BFW Took Part in a Training for Trainers Held under the MyPath Project

  •  February 6, 2023

Rosena Ivanova and Zara Rancheva, from the Bulgarian Fund for Women (BFW) team, participated as lecturers in a training for trainers held in Bochum, Germany between 9 -13 January 2023 under the MyPath Project.

MyPath, co-funded by Erasmus+, focuses on capacity building and empowerment of skilled migrant and ethnic minority women. The project aims to increase their employability as well as the level of employment in their fields of expertise, securing them a sustainable income and socio-cultural and economic integration in the host country. The project is coordinated by QBS Gewerkstatt gGmbH (Germany). The other partners in the consortium are Best Institut fur berufsbezogene Weiterbildung und Personaltraining Gmbh (Austria), BFW (Bulgaria) and Mindshift Talent Advisory lda (Portugal).

The training in January is a key part of the MyPath project activities. It presented the training tool “Training of Trainers Handbook”, one of the main deliverables of the project, developed in cooperation between the partners. The manual aims to provide professional facilitators (trainers), social educators/workers, VET providers, etc., with practical materials and strategies to use for training the target groups, increasing their ability to fully realise their potential in the labour market.

The initiative took place at the BOGATA training centre and residence in Bochum, Germany. The event was facilitated by the project coordinators from QBS Gewerkstatt gGmbH – Werner Fuhrmann, Ofelia Weinblatt, Olena Bardakova, Sabine Gemba and Gina Pudwills.

Experts from each of the partner organisations presented a different segment of the training tool to their colleagues. The main objectives were to identify the biggest challenges that migrant women face when entering the labour market, to analyse successful examples, and to encourage creativity and self-confidence in educators. Rosena Ivanova from BFW spoke about some of the highlights of the training:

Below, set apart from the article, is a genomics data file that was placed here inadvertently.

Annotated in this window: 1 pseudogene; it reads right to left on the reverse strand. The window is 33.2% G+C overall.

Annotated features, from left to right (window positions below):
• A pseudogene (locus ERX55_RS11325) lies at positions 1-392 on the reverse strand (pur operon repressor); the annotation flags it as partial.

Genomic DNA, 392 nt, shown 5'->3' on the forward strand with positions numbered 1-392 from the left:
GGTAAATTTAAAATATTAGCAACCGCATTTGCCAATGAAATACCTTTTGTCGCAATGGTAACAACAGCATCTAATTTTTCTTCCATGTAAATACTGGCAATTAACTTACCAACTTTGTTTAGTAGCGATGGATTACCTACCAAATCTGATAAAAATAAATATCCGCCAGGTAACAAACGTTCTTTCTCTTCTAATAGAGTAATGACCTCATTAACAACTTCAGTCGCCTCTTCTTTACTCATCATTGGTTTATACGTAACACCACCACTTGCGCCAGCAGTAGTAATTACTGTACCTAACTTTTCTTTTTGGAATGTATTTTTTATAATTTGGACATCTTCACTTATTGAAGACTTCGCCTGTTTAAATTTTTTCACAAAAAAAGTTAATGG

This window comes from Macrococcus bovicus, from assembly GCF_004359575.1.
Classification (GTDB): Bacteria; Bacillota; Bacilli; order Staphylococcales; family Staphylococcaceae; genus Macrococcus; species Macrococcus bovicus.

“I found the practical tools that were presented to us during the training extremely useful. One of them is a competency-scanning questionnaire that is used to assess the capabilities of migrant women. Each of us had to assess our own skills and then we gave each other feedback under Ophelia’s guidance. Another memorable moment was the mock job interviews. Werner gave us scenarios and we created a story based on them. Both exercises helped us to put ourselves in the shoes of the people we were working with and gain a fuller insight into their experiences.”

The training discussed a range of topics related to better communication with target groups. Sabine Gemba presented the topic of non-violent communication through concrete examples, and Philippa Flores from Mindshift taught participants to differentiate the different types of creativity they can apply in their work with project beneficiaries.

The hosts from Gewerkstatt introduced the guests to the history of Bochum, which is inextricably linked to the migrants who have been working in the mining industry in the city for many years. To date, BOGATA has been training migrants at the language and qualification centre, where the participants had the opportunity to meet and find out more about the good practices of the programme.

Rosena and Zara conducted a session based on block 3 of the training tool. They introduced the topic of emotional intelligence and demonstrated to the trainers how to “catch” their mind when it makes

cognitive errors. Through several exercises, they shared methods by which we can teach our minds to be more critical of the information that is fed to us. They also devoted part of their session to the topic of empathy, which is key to working with vulnerable groups and which we often neglect. About the session Zara said:

“We are delighted that we were able to engage our colleagues to think about the ways in which they uncritically succumb to different influences and prejudices, this self-assessment is extremely important. The people we work with are often victims of discrimination and stereotyping and we need to be able to recognise these trends in society and the ways in which they affect us so that we can combat them.”

Each part of the training in Bochum provided participants with specific knowledge, skills and competencies to enable them to broaden their professional and socio-cultural horizons and experiences. The MyPath project continues. Mentors are to be selected to share their valuable labour market experiences with the target groups, and you can find out more and apply for a mentor role until 31 March on the BFW website.

The MyPath project also involves the production of role model videos featuring skilled migrants and women from minority groups. More information is to be found on the BFW website.

This project is funded with support from the European Commission. This publication reflects the views only of the author, and the Commission cannot be held responsible for any use which may be made of the information.

This project was funded with support from the European Commission. This publication reflects the views only of the author, and the Commission cannot be held responsible for any use which may be made of the information contained herein. 


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